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So I had thought that my AppleCare lasted until September, so today I visited the Geniuses to try to squeeze a new hard drive out of them. Unfortunately, my warranty ended a couple weeks ago, and so I am shopping for a new SSD instead.

Newegg has some great deals, and it looks like I will be getting off pretty easily price-wise. My one question is, however, how does changing out my hard drive (myself theoretically) change the Mountain Lion upgrade issue? Are there any involved problems with a new drive and upgrading?

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You didn't mention what kind of Mac it is, but FYI if it is an iMac purchased between October 2009 and July 2011, you are eligible for a free hard drive replacement due to failing Seagate 1TB drives, even if your AppleCare has expired. – ghoppe Dec 12 '12 at 20:05

Nope. While you've got to re-install the OS, now would be a great time to just do a clean install and use Migration Assistant from the old hard drive, using it as a pre-install "backup".

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Just to confirm, is it not a myth that clean install + migration assistant makes the OS go faster? – Enrico Susatyo Aug 8 '12 at 5:23
Myth. Myth busted. – duci9y Aug 8 '12 at 8:51
@EnricoSusatyo That's almost certainly a myth, but it is more likely to clean out random cruft than a migration assistant to the new drive and then an OS upgrade. It's also probably easier and has the added benefit of the old drive being your "backup". – CajunLuke Aug 8 '12 at 14:57

Backup your old HD to Time Machine, and do a clean install. Using the Migration Assistant to restore from your Time Machine.

Or, install ML in your old HD, and use SuperDuper to restore the whole old HD to your new SSD.

Prefer the 1st option.

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Will you be installing your SSD in place of your existing HDD, or replacing the HDD with the SSD and replacing the optical drive with the HDD? (I chose the later on my 15" MBP)

Many SSDs come with a USB to SATA connector to allow cloning/copying of data. You can plug the new SSD in with this connector and install Mountain Lion straight on to this. Once that's done and it wants to reboot power down the system. Install your new SSD internally, and either replace your optical drive with the HDD, or connect your HDD to the USB connector, then boot up and hold the option key (alt) and select the SSD Mountain Lion drive, when it's finalising and asks you if you would like to migrate any data, you can select the HDD.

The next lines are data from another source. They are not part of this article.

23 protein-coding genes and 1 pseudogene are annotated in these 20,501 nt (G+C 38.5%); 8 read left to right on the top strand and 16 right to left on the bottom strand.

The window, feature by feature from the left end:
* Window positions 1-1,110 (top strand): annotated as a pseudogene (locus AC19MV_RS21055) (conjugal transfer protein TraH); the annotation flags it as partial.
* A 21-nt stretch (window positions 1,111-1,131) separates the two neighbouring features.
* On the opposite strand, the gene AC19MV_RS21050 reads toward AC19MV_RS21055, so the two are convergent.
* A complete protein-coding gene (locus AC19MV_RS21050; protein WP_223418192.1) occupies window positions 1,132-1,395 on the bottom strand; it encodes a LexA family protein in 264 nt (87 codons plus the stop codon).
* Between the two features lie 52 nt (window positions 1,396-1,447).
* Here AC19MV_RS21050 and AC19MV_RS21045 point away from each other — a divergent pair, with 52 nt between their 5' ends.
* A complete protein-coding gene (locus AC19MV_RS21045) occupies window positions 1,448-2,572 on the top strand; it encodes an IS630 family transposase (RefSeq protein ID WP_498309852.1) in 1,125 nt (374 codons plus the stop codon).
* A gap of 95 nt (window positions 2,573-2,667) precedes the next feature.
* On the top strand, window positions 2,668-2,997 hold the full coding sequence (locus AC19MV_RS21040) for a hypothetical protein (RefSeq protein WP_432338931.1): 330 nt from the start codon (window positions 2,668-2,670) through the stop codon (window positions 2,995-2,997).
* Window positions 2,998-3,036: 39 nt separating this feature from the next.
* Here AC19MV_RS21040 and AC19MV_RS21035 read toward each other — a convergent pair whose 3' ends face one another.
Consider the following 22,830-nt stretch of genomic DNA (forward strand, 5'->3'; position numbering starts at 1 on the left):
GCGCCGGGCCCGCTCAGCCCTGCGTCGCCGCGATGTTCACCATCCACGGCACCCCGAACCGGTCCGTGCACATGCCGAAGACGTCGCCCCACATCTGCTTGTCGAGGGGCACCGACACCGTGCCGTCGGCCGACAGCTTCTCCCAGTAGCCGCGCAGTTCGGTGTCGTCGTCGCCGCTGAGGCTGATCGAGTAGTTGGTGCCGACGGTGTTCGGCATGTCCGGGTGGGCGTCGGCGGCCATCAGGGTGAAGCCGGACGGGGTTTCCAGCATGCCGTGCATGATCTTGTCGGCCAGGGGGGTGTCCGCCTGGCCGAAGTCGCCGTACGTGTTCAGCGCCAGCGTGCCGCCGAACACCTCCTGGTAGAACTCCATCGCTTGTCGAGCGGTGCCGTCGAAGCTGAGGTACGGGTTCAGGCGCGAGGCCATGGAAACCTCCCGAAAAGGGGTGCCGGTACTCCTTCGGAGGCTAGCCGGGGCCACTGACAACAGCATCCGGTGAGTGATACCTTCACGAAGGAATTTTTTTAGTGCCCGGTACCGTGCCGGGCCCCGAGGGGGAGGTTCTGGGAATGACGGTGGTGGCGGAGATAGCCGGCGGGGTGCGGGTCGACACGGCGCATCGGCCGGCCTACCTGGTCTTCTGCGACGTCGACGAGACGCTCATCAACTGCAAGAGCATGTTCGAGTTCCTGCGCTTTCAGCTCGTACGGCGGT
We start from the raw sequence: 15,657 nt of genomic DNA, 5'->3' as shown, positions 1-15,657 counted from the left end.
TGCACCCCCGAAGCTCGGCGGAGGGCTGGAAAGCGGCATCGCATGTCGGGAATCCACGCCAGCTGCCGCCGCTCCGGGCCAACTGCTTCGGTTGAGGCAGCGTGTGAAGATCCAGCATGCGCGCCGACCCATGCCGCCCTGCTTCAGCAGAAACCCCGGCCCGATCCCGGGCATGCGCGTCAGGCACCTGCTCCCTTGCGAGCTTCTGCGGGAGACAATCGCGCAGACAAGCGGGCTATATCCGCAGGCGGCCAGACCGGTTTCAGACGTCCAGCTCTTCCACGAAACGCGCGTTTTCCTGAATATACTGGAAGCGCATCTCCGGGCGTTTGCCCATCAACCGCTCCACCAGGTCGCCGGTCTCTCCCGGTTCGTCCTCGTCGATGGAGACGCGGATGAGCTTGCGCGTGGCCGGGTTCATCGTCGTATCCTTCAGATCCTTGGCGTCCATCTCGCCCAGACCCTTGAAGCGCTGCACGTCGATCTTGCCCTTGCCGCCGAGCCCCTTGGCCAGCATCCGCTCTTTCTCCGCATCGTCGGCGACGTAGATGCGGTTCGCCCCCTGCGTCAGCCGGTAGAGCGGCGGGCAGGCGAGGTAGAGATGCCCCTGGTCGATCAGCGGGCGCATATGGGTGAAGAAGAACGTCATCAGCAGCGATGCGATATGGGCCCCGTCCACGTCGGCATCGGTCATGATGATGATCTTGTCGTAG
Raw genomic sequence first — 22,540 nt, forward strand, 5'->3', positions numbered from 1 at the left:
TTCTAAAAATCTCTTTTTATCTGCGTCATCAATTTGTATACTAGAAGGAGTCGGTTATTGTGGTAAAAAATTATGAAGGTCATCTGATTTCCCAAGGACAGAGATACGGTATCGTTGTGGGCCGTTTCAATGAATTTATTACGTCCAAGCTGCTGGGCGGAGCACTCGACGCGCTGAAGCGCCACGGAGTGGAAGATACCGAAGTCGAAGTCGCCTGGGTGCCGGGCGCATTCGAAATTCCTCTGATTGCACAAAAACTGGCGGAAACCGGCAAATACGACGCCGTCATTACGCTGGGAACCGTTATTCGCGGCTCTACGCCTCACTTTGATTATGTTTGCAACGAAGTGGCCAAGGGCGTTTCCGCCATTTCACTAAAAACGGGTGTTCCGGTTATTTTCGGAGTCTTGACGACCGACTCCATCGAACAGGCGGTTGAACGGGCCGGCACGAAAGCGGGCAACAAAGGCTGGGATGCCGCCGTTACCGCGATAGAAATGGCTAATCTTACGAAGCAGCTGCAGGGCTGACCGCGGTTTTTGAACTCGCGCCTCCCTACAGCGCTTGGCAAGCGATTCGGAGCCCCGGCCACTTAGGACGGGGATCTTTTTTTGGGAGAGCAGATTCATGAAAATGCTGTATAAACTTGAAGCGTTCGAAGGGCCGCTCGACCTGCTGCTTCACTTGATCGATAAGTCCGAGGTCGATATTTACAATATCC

One other step you should do is enable TRIM if your drive supports it by following these steps (don't use the TRIM Enabler app as this is known to cause problems) which also works on Mountain Lion.

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I was thinking for a while about replacing the optical drive, but at this point since I have never cracked open a aluminum body mac before, I am just going with the new SSD. I will keep my HDD around and possibly add that in later. – Kaitlyn Clark Aug 9 '12 at 5:28
It's a bit scary the first time you need to unplug the ribbon cables from the logic board when you take out the optical drive, but it's still a relatively simple job. If you want to bootcamp though, it's a lot easier to do this before you replace the optical drive and have it as a 2nd partition on the primary drive in the HDD bay rather than on the 2nd drive in the optical bay. – AlanJC Aug 9 '12 at 13:14
  1. Install your SSD by following the copious amount of guides on the internet.
  2. Download Carbon Copy Cloner. Select your magnetic drive as the source disk. Uncheck the “Users” folder. Select your SSD as the destination. Copy over the stuff.
  3. Reboot while holding down the option key so that you can select the SSD as the boot volume.
  4. It will start as a completely new install. Create a new user account with the same credentials as your old one.
  5. Once logged in, go to System Preferences > Users and Groups > Right click on the current user > Advanced options > Home Directory. Choose your previous home directory on the magnetic disk.
  6. Logout and Login and voila!
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